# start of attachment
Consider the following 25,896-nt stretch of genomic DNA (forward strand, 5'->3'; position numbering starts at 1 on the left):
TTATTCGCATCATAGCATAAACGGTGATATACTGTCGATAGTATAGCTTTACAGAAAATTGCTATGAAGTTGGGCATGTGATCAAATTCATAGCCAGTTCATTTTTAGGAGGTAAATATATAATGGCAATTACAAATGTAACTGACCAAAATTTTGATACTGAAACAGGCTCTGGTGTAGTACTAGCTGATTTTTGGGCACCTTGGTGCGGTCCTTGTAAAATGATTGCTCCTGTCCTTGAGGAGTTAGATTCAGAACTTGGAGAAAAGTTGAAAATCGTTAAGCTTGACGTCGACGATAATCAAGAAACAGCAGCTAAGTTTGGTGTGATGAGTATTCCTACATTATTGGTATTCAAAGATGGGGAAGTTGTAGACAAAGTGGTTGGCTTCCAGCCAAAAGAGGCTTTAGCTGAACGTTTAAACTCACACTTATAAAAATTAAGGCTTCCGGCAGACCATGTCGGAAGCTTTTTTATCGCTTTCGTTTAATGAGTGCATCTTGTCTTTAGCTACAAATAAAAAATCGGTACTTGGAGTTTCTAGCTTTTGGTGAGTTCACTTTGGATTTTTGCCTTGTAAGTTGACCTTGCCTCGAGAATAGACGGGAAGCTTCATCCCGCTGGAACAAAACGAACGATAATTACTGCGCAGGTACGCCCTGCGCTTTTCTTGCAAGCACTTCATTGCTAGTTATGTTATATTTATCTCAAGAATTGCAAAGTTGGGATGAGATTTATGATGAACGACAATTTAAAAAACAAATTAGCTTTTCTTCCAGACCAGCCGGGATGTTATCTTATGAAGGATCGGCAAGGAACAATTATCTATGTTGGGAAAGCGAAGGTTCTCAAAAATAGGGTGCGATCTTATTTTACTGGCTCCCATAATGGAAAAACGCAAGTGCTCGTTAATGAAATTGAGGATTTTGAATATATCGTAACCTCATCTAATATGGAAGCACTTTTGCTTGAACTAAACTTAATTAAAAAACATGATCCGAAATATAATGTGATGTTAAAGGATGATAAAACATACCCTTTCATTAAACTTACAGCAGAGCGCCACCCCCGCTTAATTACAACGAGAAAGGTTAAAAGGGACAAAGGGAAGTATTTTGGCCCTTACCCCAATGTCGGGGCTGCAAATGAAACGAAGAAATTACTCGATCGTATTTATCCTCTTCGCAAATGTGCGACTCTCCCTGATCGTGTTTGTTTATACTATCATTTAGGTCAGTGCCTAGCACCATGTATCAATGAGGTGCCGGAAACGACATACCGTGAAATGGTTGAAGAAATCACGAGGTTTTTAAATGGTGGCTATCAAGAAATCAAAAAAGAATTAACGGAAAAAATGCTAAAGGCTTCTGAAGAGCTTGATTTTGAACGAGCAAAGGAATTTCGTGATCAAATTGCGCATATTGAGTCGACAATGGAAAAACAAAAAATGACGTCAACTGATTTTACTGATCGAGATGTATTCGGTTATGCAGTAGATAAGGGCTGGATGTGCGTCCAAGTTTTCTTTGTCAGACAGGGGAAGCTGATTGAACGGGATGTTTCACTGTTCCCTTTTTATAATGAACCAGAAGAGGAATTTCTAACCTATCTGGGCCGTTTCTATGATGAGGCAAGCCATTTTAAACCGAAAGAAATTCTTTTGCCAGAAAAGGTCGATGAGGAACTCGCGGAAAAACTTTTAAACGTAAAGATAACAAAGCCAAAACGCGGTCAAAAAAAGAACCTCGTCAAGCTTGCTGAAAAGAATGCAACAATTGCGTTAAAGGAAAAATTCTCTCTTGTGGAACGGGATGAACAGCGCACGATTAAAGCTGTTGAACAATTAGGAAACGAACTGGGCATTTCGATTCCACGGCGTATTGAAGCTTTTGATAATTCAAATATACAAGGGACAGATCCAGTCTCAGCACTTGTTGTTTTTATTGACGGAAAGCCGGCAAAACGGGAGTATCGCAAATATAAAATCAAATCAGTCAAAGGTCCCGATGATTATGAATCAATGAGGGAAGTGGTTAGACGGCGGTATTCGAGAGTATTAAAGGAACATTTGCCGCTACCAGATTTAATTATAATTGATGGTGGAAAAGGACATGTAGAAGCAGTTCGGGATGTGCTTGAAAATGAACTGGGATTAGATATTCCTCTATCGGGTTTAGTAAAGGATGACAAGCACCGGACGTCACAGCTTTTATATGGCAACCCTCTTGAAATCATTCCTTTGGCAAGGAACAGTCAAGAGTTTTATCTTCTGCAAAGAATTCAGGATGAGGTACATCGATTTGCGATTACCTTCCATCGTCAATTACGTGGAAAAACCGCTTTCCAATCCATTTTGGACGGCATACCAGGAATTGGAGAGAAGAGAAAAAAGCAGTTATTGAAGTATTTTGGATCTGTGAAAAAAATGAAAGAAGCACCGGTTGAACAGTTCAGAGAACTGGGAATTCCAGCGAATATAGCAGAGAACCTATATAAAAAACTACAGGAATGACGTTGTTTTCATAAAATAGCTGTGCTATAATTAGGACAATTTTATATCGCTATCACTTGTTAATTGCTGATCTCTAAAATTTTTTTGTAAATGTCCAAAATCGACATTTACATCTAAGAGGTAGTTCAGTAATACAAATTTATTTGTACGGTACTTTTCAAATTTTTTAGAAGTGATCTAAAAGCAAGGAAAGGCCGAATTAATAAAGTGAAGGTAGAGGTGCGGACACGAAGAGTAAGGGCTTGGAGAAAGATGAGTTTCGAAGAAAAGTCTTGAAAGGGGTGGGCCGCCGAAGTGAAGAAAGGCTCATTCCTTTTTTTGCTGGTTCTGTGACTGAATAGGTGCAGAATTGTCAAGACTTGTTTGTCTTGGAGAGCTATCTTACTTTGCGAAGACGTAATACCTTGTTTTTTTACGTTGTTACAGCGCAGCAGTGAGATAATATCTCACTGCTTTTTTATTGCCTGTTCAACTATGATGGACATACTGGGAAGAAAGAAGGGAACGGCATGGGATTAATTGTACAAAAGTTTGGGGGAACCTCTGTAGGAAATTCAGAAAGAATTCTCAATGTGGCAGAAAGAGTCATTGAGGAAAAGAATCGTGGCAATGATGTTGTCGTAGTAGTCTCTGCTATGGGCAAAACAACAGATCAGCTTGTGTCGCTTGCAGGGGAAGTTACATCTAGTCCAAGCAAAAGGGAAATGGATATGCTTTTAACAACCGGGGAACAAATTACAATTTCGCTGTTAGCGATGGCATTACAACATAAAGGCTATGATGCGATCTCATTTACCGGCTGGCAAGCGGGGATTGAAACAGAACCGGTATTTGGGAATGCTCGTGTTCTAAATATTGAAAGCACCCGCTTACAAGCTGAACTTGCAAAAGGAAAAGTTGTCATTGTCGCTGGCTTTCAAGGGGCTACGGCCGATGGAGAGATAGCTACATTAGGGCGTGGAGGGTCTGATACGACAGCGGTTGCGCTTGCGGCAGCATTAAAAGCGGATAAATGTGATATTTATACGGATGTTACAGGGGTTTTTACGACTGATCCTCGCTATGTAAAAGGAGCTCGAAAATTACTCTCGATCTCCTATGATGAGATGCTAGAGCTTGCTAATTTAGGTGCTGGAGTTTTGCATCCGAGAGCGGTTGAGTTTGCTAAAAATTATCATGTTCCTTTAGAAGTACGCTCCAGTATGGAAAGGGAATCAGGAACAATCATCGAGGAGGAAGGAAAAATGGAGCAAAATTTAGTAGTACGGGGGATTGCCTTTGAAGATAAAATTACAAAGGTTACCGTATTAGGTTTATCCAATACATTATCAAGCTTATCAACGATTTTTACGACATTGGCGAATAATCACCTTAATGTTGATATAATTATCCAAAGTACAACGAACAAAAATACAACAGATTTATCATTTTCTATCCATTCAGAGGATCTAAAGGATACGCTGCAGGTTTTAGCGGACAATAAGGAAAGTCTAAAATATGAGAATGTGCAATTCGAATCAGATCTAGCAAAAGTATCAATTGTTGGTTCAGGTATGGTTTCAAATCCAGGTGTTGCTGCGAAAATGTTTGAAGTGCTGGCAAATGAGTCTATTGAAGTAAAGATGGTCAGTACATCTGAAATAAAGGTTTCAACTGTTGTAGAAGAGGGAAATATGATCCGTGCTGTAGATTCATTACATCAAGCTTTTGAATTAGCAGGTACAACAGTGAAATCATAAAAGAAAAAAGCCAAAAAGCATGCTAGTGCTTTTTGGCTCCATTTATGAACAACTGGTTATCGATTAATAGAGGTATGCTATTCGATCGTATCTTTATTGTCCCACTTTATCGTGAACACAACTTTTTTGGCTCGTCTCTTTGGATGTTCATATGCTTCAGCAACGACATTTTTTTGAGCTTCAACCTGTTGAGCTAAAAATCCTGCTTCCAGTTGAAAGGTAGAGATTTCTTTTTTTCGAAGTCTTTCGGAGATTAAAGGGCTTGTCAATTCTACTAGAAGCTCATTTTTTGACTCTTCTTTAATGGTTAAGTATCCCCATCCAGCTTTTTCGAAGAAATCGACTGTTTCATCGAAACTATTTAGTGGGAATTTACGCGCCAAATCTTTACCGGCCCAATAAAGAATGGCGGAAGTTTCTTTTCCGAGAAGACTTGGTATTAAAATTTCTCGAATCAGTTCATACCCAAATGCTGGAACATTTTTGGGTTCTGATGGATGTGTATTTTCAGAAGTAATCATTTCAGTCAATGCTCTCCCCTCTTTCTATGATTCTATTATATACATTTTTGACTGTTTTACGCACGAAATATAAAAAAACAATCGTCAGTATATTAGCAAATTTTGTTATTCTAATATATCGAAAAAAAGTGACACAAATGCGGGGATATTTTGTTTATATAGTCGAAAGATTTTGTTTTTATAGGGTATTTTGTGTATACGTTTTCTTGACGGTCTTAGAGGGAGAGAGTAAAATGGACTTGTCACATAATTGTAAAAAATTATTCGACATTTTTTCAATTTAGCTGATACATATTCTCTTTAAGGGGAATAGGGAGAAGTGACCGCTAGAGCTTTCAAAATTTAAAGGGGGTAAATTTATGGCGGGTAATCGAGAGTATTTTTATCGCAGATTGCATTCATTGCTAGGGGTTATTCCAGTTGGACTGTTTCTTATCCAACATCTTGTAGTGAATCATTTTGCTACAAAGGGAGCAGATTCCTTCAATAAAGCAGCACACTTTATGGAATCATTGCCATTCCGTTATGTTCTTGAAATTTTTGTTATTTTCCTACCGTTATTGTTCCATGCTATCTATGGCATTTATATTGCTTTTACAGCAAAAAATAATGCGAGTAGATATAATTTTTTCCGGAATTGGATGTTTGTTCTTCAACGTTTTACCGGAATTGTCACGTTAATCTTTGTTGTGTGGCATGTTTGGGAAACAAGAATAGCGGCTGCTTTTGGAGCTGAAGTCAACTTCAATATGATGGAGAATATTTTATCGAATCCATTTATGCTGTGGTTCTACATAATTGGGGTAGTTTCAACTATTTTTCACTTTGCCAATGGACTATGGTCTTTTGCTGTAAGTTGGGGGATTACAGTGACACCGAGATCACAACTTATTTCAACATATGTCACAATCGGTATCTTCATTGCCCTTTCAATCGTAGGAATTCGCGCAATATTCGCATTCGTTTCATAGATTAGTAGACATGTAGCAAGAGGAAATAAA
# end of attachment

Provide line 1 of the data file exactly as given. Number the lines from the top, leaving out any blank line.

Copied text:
Consider the following 25,896-nt stretch of genomic DNA (forward strand, 5'->3'; position numbering starts at 1 on the left):